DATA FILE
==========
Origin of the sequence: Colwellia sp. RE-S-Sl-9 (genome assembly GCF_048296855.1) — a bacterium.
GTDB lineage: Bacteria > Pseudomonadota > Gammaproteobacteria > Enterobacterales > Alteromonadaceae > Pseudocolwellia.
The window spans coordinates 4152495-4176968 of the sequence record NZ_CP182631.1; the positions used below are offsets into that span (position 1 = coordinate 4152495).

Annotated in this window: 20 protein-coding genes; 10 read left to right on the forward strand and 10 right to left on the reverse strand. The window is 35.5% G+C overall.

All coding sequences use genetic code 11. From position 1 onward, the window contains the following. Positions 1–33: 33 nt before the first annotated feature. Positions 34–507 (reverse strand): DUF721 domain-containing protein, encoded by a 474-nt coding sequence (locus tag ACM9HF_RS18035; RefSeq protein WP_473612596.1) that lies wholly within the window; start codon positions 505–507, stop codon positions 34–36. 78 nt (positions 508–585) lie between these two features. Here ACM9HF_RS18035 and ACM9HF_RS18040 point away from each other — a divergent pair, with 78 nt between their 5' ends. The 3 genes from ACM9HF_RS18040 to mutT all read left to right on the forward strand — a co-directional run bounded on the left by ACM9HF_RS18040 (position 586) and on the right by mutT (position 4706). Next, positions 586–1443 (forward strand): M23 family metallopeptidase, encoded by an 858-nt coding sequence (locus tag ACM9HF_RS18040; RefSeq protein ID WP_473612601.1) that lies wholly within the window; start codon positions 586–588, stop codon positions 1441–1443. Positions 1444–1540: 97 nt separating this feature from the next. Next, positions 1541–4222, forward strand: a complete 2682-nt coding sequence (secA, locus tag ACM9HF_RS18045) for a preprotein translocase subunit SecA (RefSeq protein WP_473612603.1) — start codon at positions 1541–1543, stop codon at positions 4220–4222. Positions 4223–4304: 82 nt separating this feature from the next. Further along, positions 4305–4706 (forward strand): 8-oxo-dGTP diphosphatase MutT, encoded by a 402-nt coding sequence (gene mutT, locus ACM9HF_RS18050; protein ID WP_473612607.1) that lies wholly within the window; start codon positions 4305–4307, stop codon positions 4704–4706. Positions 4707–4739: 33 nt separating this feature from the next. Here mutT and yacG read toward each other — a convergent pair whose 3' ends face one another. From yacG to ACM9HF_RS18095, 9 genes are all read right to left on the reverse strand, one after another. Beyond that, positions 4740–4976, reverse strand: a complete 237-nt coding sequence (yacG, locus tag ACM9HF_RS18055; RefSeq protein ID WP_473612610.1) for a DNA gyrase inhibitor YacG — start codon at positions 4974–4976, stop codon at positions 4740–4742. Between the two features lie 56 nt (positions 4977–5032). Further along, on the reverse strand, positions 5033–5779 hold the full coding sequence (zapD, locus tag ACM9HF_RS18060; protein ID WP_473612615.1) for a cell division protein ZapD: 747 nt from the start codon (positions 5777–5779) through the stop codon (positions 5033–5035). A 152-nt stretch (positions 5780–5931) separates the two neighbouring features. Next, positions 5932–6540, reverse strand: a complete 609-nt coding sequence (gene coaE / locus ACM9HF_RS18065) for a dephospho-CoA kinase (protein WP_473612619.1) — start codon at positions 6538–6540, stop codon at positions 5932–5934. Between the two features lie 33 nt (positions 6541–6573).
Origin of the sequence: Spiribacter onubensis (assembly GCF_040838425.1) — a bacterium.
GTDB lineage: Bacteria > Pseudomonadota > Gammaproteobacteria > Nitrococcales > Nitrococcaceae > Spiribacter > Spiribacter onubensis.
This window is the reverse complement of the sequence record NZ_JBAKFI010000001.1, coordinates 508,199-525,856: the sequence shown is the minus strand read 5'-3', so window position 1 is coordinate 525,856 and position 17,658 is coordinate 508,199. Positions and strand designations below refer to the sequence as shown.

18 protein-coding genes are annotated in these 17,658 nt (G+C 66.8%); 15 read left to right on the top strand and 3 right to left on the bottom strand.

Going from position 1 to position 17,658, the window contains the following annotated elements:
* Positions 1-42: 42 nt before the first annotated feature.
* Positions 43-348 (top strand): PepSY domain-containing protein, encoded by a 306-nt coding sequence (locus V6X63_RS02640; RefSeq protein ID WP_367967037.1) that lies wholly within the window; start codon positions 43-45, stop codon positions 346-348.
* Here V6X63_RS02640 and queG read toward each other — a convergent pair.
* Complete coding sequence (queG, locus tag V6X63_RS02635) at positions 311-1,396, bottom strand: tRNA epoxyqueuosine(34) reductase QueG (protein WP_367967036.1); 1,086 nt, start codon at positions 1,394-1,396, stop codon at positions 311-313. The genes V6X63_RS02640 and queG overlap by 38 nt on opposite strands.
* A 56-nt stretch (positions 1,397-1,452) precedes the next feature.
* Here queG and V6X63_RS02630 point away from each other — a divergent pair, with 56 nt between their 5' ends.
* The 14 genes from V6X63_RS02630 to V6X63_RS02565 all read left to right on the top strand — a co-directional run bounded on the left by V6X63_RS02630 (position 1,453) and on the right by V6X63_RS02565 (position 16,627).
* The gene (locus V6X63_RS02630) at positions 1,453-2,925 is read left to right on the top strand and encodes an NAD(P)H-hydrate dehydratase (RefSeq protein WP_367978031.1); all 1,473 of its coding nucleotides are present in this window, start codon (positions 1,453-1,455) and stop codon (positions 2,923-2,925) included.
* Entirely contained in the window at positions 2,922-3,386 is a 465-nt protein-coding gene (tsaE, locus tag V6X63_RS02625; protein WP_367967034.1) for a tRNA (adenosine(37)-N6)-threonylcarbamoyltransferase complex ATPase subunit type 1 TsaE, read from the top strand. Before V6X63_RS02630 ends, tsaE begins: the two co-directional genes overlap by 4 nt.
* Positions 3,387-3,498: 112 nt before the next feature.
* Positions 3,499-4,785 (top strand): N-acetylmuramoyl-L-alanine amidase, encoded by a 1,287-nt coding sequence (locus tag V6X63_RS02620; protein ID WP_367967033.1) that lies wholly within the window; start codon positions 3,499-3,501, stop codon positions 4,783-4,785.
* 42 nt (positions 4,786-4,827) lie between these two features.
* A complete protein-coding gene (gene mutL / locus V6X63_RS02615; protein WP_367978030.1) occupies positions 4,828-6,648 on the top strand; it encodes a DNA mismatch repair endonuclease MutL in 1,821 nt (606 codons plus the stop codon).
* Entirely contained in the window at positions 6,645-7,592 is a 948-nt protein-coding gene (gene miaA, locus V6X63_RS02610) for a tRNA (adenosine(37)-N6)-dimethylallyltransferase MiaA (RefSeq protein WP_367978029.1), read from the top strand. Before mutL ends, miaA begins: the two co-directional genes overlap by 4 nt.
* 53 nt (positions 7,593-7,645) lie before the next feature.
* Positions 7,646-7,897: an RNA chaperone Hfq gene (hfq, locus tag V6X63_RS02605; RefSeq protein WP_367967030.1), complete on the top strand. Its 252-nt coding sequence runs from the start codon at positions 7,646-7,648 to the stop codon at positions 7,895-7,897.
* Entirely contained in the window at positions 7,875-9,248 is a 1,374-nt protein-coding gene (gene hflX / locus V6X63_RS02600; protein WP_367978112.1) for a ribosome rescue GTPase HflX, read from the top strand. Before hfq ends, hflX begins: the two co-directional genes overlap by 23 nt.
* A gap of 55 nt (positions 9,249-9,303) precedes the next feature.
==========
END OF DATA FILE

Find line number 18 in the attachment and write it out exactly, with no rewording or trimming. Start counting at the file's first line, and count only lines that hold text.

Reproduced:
* The gene (locus V6X63_RS02630) at positions 1,453-2,925 is read left to right on the top strand and encodes an NAD(P)H-hydrate dehydratase (RefSeq protein WP_367978031.1); all 1,473 of its coding nucleotides are present in this window, start codon (positions 1,453-1,455) and stop codon (positions 2,923-2,925) included.